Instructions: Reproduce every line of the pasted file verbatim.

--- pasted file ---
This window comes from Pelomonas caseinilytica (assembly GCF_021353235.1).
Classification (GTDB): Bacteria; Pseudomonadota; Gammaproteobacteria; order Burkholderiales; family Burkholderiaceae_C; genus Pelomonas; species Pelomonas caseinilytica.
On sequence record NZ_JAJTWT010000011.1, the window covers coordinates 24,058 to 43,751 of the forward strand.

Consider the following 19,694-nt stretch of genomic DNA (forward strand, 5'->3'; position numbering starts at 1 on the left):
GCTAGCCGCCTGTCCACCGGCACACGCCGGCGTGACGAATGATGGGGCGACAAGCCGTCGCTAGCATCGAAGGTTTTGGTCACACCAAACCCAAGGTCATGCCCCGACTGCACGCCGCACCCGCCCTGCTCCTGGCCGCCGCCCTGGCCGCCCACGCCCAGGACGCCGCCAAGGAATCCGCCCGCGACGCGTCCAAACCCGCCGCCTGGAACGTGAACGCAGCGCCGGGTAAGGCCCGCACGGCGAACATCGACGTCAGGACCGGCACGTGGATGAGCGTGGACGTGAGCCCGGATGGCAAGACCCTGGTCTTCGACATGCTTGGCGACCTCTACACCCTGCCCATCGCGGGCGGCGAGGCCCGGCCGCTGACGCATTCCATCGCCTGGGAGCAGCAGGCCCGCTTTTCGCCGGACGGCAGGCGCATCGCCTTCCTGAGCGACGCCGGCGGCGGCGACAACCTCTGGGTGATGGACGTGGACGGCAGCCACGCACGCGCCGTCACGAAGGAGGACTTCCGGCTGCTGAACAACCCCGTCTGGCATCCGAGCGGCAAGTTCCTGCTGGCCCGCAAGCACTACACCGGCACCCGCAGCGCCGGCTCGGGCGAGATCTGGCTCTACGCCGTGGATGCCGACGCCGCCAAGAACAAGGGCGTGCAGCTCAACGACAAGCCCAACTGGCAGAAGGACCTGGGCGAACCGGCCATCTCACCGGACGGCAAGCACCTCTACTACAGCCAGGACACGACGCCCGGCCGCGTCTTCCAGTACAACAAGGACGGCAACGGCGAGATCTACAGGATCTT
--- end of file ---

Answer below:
This window comes from Pelomonas caseinilytica (assembly GCF_021353235.1).
Classification (GTDB): Bacteria; Pseudomonadota; Gammaproteobacteria; order Burkholderiales; family Burkholderiaceae_C; genus Pelomonas; species Pelomonas caseinilytica.
On sequence record NZ_JAJTWT010000011.1, the window covers coordinates 24,058 to 43,751 of the forward strand.

Consider the following 19,694-nt stretch of genomic DNA (forward strand, 5'->3'; position numbering starts at 1 on the left):
GCTAGCCGCCTGTCCACCGGCACACGCCGGCGTGACGAATGATGGGGCGACAAGCCGTCGCTAGCATCGAAGGTTTTGGTCACACCAAACCCAAGGTCATGCCCCGACTGCACGCCGCACCCGCCCTGCTCCTGGCCGCCGCCCTGGCCGCCCACGCCCAGGACGCCGCCAAGGAATCCGCCCGCGACGCGTCCAAACCCGCCGCCTGGAACGTGAACGCAGCGCCGGGTAAGGCCCGCACGGCGAACATCGACGTCAGGACCGGCACGTGGATGAGCGTGGACGTGAGCCCGGATGGCAAGACCCTGGTCTTCGACATGCTTGGCGACCTCTACACCCTGCCCATCGCGGGCGGCGAGGCCCGGCCGCTGACGCATTCCATCGCCTGGGAGCAGCAGGCCCGCTTTTCGCCGGACGGCAGGCGCATCGCCTTCCTGAGCGACGCCGGCGGCGGCGACAACCTCTGGGTGATGGACGTGGACGGCAGCCACGCACGCGCCGTCACGAAGGAGGACTTCCGGCTGCTGAACAACCCCGTCTGGCATCCGAGCGGCAAGTTCCTGCTGGCCCGCAAGCACTACACCGGCACCCGCAGCGCCGGCTCGGGCGAGATCTGGCTCTACGCCGTGGATGCCGACGCCGCCAAGAACAAGGGCGTGCAGCTCAACGACAAGCCCAACTGGCAGAAGGACCTGGGCGAACCGGCCATCTCACCGGACGGCAAGCACCTCTACTACAGCCAGGACACGACGCCCGGCCGCGTCTTCCAGTACAACAAGGACGGCAACGGCGAGATCTACAGGATCTT